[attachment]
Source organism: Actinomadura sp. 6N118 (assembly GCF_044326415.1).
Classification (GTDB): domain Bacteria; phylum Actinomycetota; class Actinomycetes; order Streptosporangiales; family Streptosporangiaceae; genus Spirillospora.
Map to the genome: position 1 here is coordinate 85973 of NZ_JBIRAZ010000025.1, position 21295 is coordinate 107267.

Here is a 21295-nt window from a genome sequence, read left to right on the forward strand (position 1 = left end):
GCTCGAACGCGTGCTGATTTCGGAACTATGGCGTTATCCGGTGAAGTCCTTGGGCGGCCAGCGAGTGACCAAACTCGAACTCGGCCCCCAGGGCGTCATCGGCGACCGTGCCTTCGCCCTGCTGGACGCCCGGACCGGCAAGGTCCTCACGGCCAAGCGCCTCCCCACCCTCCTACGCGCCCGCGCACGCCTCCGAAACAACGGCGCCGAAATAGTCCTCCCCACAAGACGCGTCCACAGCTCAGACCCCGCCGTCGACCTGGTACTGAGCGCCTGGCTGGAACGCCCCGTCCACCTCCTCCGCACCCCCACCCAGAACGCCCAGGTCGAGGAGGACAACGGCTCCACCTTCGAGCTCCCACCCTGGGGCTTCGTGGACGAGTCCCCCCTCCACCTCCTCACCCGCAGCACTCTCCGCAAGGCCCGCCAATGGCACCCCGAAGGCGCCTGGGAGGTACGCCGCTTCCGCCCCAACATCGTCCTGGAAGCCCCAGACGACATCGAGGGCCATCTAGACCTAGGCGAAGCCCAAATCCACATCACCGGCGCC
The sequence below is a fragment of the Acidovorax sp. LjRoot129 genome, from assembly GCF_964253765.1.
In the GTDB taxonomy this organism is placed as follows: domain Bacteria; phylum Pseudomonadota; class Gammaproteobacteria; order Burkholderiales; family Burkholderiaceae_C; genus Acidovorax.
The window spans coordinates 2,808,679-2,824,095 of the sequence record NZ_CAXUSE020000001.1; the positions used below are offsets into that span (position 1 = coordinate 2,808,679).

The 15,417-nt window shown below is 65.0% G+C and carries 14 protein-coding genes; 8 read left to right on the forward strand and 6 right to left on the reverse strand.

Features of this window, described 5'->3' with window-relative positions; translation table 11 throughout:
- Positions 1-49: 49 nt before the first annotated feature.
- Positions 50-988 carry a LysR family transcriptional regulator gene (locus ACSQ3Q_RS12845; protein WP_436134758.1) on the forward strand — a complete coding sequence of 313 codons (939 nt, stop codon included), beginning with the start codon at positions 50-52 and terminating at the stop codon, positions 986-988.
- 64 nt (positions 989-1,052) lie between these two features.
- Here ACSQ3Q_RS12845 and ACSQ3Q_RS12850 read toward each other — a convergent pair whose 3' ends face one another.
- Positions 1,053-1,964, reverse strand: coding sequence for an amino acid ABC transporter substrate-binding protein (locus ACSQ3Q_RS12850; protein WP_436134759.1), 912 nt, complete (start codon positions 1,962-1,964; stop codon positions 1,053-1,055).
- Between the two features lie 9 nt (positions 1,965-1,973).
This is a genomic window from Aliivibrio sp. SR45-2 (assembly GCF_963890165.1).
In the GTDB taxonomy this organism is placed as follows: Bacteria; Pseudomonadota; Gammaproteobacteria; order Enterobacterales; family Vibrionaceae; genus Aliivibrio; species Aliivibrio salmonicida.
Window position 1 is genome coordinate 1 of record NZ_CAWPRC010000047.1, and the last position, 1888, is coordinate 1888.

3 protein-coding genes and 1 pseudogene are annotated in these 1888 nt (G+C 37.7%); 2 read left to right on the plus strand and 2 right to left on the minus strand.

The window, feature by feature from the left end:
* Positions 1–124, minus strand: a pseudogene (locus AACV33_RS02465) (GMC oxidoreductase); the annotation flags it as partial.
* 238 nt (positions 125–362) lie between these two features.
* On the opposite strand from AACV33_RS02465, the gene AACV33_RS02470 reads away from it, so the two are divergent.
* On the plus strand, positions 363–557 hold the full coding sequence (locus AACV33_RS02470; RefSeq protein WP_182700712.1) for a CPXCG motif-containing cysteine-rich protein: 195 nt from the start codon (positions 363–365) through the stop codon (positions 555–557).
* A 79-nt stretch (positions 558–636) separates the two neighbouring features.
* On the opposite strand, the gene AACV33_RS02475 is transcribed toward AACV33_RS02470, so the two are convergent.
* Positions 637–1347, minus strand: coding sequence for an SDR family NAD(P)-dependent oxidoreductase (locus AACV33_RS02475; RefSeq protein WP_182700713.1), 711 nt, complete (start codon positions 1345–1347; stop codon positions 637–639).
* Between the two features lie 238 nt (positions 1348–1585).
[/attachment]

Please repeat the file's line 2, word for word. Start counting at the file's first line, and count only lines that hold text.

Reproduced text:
Classification (GTDB): domain Bacteria; phylum Actinomycetota; class Actinomycetes; order Streptosporangiales; family Streptosporangiaceae; genus Spirillospora.